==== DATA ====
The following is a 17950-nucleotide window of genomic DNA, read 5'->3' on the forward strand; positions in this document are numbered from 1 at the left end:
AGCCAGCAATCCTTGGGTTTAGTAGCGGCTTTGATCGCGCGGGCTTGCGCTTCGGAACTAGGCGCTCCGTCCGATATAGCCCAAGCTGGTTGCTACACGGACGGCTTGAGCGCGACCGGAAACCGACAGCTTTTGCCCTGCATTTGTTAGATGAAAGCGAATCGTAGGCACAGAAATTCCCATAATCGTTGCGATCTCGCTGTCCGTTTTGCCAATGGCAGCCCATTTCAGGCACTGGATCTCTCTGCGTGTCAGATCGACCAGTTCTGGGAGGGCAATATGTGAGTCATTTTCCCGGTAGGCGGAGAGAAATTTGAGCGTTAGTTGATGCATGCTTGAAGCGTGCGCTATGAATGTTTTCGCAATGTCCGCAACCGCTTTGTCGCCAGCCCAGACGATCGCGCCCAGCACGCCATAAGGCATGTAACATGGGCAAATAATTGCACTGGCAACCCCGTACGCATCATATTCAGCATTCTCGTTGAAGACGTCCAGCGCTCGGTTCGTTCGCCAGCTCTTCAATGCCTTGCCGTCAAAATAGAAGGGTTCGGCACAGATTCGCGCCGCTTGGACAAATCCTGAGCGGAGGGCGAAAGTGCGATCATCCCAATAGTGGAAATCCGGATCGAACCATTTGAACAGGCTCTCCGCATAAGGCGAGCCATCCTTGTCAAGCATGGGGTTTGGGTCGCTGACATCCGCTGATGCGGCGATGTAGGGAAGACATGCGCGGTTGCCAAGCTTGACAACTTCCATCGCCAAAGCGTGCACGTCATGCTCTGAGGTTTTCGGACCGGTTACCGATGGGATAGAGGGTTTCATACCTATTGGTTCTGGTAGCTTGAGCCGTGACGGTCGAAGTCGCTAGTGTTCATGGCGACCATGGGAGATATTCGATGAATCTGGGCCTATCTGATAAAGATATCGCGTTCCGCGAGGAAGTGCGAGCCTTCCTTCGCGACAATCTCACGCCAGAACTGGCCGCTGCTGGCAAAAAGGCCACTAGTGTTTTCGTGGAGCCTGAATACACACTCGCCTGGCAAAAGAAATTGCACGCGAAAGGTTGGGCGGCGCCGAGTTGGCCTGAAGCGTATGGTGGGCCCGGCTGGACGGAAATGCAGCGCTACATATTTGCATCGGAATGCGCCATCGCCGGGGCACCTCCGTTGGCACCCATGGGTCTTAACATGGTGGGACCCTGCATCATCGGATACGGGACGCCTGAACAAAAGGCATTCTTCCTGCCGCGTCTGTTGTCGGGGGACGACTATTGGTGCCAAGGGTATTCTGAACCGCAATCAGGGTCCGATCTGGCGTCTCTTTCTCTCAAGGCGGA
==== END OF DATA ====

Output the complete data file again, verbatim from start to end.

The following is a 17950-nucleotide window of genomic DNA, read 5'->3' on the forward strand; positions in this document are numbered from 1 at the left end:
AGCCAGCAATCCTTGGGTTTAGTAGCGGCTTTGATCGCGCGGGCTTGCGCTTCGGAACTAGGCGCTCCGTCCGATATAGCCCAAGCTGGTTGCTACACGGACGGCTTGAGCGCGACCGGAAACCGACAGCTTTTGCCCTGCATTTGTTAGATGAAAGCGAATCGTAGGCACAGAAATTCCCATAATCGTTGCGATCTCGCTGTCCGTTTTGCCAATGGCAGCCCATTTCAGGCACTGGATCTCTCTGCGTGTCAGATCGACCAGTTCTGGGAGGGCAATATGTGAGTCATTTTCCCGGTAGGCGGAGAGAAATTTGAGCGTTAGTTGATGCATGCTTGAAGCGTGCGCTATGAATGTTTTCGCAATGTCCGCAACCGCTTTGTCGCCAGCCCAGACGATCGCGCCCAGCACGCCATAAGGCATGTAACATGGGCAAATAATTGCACTGGCAACCCCGTACGCATCATATTCAGCATTCTCGTTGAAGACGTCCAGCGCTCGGTTCGTTCGCCAGCTCTTCAATGCCTTGCCGTCAAAATAGAAGGGTTCGGCACAGATTCGCGCCGCTTGGACAAATCCTGAGCGGAGGGCGAAAGTGCGATCATCCCAATAGTGGAAATCCGGATCGAACCATTTGAACAGGCTCTCCGCATAAGGCGAGCCATCCTTGTCAAGCATGGGGTTTGGGTCGCTGACATCCGCTGATGCGGCGATGTAGGGAAGACATGCGCGGTTGCCAAGCTTGACAACTTCCATCGCCAAAGCGTGCACGTCATGCTCTGAGGTTTTCGGACCGGTTACCGATGGGATAGAGGGTTTCATACCTATTGGTTCTGGTAGCTTGAGCCGTGACGGTCGAAGTCGCTAGTGTTCATGGCGACCATGGGAGATATTCGATGAATCTGGGCCTATCTGATAAAGATATCGCGTTCCGCGAGGAAGTGCGAGCCTTCCTTCGCGACAATCTCACGCCAGAACTGGCCGCTGCTGGCAAAAAGGCCACTAGTGTTTTCGTGGAGCCTGAATACACACTCGCCTGGCAAAAGAAATTGCACGCGAAAGGTTGGGCGGCGCCGAGTTGGCCTGAAGCGTATGGTGGGCCCGGCTGGACGGAAATGCAGCGCTACATATTTGCATCGGAATGCGCCATCGCCGGGGCACCTCCGTTGGCACCCATGGGTCTTAACATGGTGGGACCCTGCATCATCGGATACGGGACGCCTGAACAAAAGGCATTCTTCCTGCCGCGTCTGTTGTCGGGGGACGACTATTGGTGCCAAGGGTATTCTGAACCGCAATCAGGGTCCGATCTGGCGTCTCTTTCTCTCAAGGCGGA